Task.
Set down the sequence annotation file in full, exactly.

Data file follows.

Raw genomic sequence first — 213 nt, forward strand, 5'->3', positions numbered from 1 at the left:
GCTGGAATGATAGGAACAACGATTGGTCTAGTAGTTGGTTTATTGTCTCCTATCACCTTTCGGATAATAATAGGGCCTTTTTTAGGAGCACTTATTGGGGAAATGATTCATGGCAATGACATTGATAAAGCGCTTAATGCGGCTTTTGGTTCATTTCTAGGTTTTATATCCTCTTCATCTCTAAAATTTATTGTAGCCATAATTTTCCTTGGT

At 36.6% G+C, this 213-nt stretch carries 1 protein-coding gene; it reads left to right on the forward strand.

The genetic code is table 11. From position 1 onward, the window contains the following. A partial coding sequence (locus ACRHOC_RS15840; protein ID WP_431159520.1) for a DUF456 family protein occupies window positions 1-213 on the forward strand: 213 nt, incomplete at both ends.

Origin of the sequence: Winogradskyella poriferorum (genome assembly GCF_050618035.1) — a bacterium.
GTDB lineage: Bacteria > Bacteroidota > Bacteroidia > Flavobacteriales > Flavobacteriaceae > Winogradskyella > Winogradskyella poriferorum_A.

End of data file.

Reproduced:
Raw genomic sequence first — 213 nt, forward strand, 5'->3', positions numbered from 1 at the left:
GCTGGAATGATAGGAACAACGATTGGTCTAGTAGTTGGTTTATTGTCTCCTATCACCTTTCGGATAATAATAGGGCCTTTTTTAGGAGCACTTATTGGGGAAATGATTCATGGCAATGACATTGATAAAGCGCTTAATGCGGCTTTTGGTTCATTTCTAGGTTTTATATCCTCTTCATCTCTAAAATTTATTGTAGCCATAATTTTCCTTGGT

At 36.6% G+C, this 213-nt stretch carries 1 protein-coding gene; it reads left to right on the forward strand.

The genetic code is table 11. From position 1 onward, the window contains the following. A partial coding sequence (locus ACRHOC_RS15840; protein ID WP_431159520.1) for a DUF456 family protein occupies window positions 1-213 on the forward strand: 213 nt, incomplete at both ends.

Origin of the sequence: Winogradskyella poriferorum (genome assembly GCF_050618035.1) — a bacterium.
GTDB lineage: Bacteria > Bacteroidota > Bacteroidia > Flavobacteriales > Flavobacteriaceae > Winogradskyella > Winogradskyella poriferorum_A.